Passing On EducationMay 04, 2018 12:31PM ● By Michael Watkins
As a freshman at North High School, Elaundra Nichols knew she would someday go to college—she just wasn’t sure what that would look like or what it would take to get there.
An excellent student in math and science, Nichols figured she’d go to a state school—probably the University of Nebraska-Lincoln, where she attended several summer science camps, or the University of Nebraska-Omaha.
Then, Nichols spent a week at the College of Saint Mary Summer Academy the summer before her sophomore year.
“I didn’t even know College of Saint Mary existed before I attended that camp—and it changed my opinion about attending a small school that’s also an all-girls school,” says Nichols, now a second-semester freshman at CSM studying science to become an occupational therapist.
As a young African-American woman, the ability to surround herself with other African-American women was important to her, and to College of Saint Mary.
“One of the things we try to show people who come from these two populations (African-American and Latina) is that if you have an interest, if you persist, you can do it,” says Summer Academy Coordinator Alexis Sherman.
“That experience changed my life in many ways because not only did I learn about CSM, but I also saw and listened to other African-American women who went to CSM during the camp. It completely changed my outlook in many ways.”
Nichols says she learned about the camp (there also is a separate camp in the summer for young Latina women) from a guidance counselor at her school.
Word was out that CSM was looking for African-American students interested in science, so she filled out an application and paid the fee — a mere $25 for the whole week.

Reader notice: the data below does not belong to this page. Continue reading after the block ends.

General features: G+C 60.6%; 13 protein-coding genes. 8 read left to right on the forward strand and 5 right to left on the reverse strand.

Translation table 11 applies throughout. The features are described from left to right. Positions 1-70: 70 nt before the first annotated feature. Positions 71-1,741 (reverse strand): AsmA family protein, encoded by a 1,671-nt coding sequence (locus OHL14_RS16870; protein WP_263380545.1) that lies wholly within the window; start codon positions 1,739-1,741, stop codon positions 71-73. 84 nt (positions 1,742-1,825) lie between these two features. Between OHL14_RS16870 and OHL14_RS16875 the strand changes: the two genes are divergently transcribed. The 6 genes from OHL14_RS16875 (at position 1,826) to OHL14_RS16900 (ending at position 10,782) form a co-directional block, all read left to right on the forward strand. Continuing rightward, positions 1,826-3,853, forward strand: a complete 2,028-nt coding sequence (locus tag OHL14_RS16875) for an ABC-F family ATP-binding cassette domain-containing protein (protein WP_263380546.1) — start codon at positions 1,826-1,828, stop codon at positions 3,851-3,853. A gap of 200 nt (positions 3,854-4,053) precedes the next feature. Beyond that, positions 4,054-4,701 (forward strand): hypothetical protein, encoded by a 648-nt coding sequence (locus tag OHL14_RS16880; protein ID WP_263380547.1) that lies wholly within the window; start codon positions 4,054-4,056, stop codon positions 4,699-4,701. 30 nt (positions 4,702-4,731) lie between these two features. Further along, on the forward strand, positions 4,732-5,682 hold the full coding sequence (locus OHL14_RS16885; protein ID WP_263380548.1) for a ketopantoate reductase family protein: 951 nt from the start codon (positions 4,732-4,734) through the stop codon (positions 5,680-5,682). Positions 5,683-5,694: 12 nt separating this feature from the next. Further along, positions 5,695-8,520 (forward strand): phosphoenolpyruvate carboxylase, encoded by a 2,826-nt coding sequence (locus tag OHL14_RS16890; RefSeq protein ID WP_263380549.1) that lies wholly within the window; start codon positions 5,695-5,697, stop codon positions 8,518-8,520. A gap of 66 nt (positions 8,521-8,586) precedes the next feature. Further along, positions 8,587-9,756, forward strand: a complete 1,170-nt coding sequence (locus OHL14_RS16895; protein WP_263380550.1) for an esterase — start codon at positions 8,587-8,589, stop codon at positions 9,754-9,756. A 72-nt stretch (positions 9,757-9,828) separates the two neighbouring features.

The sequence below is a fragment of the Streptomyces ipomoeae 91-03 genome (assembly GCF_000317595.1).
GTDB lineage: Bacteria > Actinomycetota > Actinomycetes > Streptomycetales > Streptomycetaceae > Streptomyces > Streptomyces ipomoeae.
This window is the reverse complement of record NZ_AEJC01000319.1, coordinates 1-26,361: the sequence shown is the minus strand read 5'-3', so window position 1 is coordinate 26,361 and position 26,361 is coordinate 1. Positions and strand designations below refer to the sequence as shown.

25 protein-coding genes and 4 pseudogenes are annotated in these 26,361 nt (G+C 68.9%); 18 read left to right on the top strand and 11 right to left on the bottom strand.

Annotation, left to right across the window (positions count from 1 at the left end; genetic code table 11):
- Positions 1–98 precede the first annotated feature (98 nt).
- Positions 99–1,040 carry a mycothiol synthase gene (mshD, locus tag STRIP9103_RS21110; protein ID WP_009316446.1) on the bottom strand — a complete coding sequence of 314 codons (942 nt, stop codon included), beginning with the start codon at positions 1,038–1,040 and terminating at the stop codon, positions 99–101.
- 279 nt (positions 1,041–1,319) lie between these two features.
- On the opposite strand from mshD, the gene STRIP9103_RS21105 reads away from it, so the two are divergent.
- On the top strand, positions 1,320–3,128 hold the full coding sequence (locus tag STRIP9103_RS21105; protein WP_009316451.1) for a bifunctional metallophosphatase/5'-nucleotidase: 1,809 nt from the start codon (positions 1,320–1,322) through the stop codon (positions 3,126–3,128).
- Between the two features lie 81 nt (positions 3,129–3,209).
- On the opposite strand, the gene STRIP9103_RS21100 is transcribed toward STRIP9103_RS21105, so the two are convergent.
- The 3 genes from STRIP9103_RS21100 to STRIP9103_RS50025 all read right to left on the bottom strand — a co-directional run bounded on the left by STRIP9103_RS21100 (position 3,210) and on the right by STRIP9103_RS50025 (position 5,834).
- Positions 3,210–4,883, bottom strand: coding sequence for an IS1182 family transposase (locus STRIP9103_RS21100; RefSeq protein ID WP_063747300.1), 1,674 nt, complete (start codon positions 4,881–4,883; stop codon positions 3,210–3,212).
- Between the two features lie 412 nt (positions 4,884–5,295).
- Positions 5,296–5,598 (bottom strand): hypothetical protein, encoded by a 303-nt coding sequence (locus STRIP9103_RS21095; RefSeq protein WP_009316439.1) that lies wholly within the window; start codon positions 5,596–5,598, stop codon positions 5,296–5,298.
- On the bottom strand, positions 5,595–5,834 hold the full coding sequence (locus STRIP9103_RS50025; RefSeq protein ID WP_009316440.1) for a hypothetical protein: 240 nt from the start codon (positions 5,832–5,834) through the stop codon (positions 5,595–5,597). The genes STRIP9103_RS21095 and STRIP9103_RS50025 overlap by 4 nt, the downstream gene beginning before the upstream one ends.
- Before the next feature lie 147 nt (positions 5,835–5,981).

“I really didn’t know what to expect,” she says. “This was a full week. Plus, all of the presenters and counselors at the camp were African-American women and students. I was really excited but also a bit apprehensive at first.”
Like many camps on college campuses, Nichols was quickly immersed in the college experience—living in the dorms, eating at the cafeteria, attending regular sessions and meetings, etc.
At CSM, Nichols immediately loved the forensics and coding classes she took in the mornings. She was drawn to meet and interact with other African-American women.
In the evenings, fun activities brought campers and counselors together to share stories, ideas, experiences, and dreams.
“Almost all of the counselors were CSM students, so it was a great experience to learn about science, but also learn about their experiences in college as women, and African-American women,” Nichols says.
“The speakers they brought in were really amazing, with great stories and experiences. It made it very easy to understand where they were in their lives in relation to where we would be in a couple of years.”
Nichols says she returned to the camp the summer after her junior year, and enrolled as a full-time student at CSM last fall. She participates in student senate and HALO (Honorable African-American Leadership Organization), and works in the CSM Student Leadership Office.
Nichols is excited once again for this summer’s CSM Summer Academy because she’s returning as a counselor.
She can’t wait to pass along all that she’s learned to the next group of young African-American women.
“I’m really looking forward to being as helpful and inspirational to them as the counselors were to me when I was attending as a student,” says Nichols, who keeps in touch with many of her fellow campers and counselors.
“I felt very empowered during my time at the camp, and I want these young women to see how powerful and smart they can be. The goal is to get them all on the right track to go to college, and I want them to know that there are options for them just as there were for me.”
UNL Big Red Summer Camps
Summer camps on UNL’s Lincoln campus also offer experiences that coordinator Lindsay Shearer says “give kids an opportunity to explore what college has to offer.”
UNL camp themes include: chickens, culinary arts, engineering, entrepreneurship, filmmaking, outdoor Nebraska, veterinary science, weather and climate science, and unicameral youth legislature.
"It's an opportunity to explore what college has to offer. They get a chance to interact with faculty in their chosen field," Shearer says.
This article was originally printed in the Spring/Summer 2018 edition of Family Guide.